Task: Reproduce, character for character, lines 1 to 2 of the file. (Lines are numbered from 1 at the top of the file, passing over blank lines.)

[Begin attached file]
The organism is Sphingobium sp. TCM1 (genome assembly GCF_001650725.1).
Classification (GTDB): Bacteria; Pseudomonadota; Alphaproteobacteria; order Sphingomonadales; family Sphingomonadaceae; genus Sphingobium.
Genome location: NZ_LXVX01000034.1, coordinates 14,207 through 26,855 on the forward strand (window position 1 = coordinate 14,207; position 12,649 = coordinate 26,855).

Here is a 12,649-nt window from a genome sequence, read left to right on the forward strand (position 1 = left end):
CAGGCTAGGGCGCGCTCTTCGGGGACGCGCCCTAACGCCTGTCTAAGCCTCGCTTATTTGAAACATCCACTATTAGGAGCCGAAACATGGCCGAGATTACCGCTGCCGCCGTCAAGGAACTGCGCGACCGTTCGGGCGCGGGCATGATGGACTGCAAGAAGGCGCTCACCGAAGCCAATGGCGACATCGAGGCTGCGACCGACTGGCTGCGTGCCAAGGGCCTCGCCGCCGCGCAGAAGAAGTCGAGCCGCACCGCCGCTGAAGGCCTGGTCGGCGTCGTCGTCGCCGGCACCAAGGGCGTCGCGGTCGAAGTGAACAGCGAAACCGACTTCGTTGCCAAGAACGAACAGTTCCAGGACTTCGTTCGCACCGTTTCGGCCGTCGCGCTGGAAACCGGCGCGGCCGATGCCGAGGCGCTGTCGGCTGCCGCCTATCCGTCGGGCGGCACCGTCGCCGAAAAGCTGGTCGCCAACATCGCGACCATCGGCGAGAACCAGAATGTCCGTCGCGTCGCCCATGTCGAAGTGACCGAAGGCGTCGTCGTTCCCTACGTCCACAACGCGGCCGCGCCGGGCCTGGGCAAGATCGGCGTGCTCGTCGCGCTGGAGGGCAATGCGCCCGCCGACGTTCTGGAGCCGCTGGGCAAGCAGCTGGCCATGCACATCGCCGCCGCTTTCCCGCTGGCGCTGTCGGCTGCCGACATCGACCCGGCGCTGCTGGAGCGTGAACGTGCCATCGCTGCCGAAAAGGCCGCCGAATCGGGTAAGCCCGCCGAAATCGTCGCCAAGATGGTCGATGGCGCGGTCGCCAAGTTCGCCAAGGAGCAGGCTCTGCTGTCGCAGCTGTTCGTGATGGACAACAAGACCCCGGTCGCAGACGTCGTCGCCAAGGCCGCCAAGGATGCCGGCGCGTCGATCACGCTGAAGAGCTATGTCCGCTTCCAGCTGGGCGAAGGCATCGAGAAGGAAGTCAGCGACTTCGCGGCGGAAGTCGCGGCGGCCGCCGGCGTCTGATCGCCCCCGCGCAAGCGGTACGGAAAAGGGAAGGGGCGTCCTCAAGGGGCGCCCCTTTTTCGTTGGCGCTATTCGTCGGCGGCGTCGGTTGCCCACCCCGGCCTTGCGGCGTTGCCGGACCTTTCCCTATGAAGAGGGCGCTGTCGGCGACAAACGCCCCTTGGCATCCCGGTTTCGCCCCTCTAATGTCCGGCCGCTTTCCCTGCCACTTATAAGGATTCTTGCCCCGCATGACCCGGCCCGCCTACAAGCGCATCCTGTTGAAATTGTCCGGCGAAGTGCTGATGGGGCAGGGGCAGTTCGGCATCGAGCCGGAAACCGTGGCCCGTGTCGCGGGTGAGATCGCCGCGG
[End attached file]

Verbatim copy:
The organism is Sphingobium sp. TCM1 (genome assembly GCF_001650725.1).
Classification (GTDB): Bacteria; Pseudomonadota; Alphaproteobacteria; order Sphingomonadales; family Sphingomonadaceae; genus Sphingobium.